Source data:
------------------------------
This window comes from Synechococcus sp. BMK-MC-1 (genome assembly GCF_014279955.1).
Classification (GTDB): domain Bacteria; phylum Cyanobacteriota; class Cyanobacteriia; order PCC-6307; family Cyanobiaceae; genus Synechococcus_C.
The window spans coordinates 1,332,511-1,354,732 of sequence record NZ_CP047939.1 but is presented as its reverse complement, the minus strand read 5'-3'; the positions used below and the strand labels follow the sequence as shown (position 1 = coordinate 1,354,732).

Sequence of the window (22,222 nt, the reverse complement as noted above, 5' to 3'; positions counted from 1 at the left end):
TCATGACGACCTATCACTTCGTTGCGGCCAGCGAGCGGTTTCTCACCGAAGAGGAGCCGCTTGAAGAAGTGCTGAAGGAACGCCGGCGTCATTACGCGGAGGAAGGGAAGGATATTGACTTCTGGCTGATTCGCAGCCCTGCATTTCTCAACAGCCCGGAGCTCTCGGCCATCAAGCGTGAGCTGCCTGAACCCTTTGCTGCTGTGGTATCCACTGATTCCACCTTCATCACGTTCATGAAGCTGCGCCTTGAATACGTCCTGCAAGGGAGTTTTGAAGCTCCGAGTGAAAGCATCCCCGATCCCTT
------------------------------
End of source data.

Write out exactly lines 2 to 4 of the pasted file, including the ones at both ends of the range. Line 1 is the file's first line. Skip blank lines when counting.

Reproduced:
Classification (GTDB): domain Bacteria; phylum Cyanobacteriota; class Cyanobacteriia; order PCC-6307; family Cyanobiaceae; genus Synechococcus_C.
The window spans coordinates 1,332,511-1,354,732 of sequence record NZ_CP047939.1 but is presented as its reverse complement, the minus strand read 5'-3'; the positions used below and the strand labels follow the sequence as shown (position 1 = coordinate 1,354,732).

Sequence of the window (22,222 nt, the reverse complement as noted above, 5' to 3'; positions counted from 1 at the left end):